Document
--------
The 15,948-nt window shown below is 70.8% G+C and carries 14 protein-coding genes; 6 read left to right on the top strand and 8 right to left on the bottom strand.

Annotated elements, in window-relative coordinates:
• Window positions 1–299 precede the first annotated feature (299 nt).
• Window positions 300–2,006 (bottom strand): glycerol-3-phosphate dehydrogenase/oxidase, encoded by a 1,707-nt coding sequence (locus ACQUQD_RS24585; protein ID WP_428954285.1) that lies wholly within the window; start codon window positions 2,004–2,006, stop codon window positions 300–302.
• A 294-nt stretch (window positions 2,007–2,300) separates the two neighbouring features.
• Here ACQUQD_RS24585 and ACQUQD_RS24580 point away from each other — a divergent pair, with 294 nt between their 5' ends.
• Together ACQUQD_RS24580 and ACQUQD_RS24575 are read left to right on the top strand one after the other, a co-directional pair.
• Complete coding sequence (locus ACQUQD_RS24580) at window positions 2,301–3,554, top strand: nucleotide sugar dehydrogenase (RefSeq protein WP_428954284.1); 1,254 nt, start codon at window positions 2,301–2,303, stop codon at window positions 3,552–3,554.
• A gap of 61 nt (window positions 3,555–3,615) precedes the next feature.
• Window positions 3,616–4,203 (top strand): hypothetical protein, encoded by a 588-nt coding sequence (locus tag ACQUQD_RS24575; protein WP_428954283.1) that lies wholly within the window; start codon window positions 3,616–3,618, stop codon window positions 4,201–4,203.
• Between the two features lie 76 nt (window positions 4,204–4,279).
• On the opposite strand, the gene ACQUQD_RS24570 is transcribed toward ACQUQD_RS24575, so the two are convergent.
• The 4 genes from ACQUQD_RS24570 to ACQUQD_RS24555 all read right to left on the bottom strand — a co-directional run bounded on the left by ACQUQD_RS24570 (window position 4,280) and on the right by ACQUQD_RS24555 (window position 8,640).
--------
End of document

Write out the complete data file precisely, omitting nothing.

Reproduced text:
The 15,948-nt window shown below is 70.8% G+C and carries 14 protein-coding genes; 6 read left to right on the top strand and 8 right to left on the bottom strand.

Annotated elements, in window-relative coordinates:
• Window positions 1–299 precede the first annotated feature (299 nt).
• Window positions 300–2,006 (bottom strand): glycerol-3-phosphate dehydrogenase/oxidase, encoded by a 1,707-nt coding sequence (locus ACQUQD_RS24585; protein ID WP_428954285.1) that lies wholly within the window; start codon window positions 2,004–2,006, stop codon window positions 300–302.
• A 294-nt stretch (window positions 2,007–2,300) separates the two neighbouring features.
• Here ACQUQD_RS24585 and ACQUQD_RS24580 point away from each other — a divergent pair, with 294 nt between their 5' ends.
• Together ACQUQD_RS24580 and ACQUQD_RS24575 are read left to right on the top strand one after the other, a co-directional pair.
• Complete coding sequence (locus ACQUQD_RS24580) at window positions 2,301–3,554, top strand: nucleotide sugar dehydrogenase (RefSeq protein WP_428954284.1); 1,254 nt, start codon at window positions 2,301–2,303, stop codon at window positions 3,552–3,554.
• A gap of 61 nt (window positions 3,555–3,615) precedes the next feature.
• Window positions 3,616–4,203 (top strand): hypothetical protein, encoded by a 588-nt coding sequence (locus tag ACQUQD_RS24575; protein WP_428954283.1) that lies wholly within the window; start codon window positions 3,616–3,618, stop codon window positions 4,201–4,203.
• Between the two features lie 76 nt (window positions 4,204–4,279).
• On the opposite strand, the gene ACQUQD_RS24570 is transcribed toward ACQUQD_RS24575, so the two are convergent.
• The 4 genes from ACQUQD_RS24570 to ACQUQD_RS24555 all read right to left on the bottom strand — a co-directional run bounded on the left by ACQUQD_RS24570 (window position 4,280) and on the right by ACQUQD_RS24555 (window position 8,640).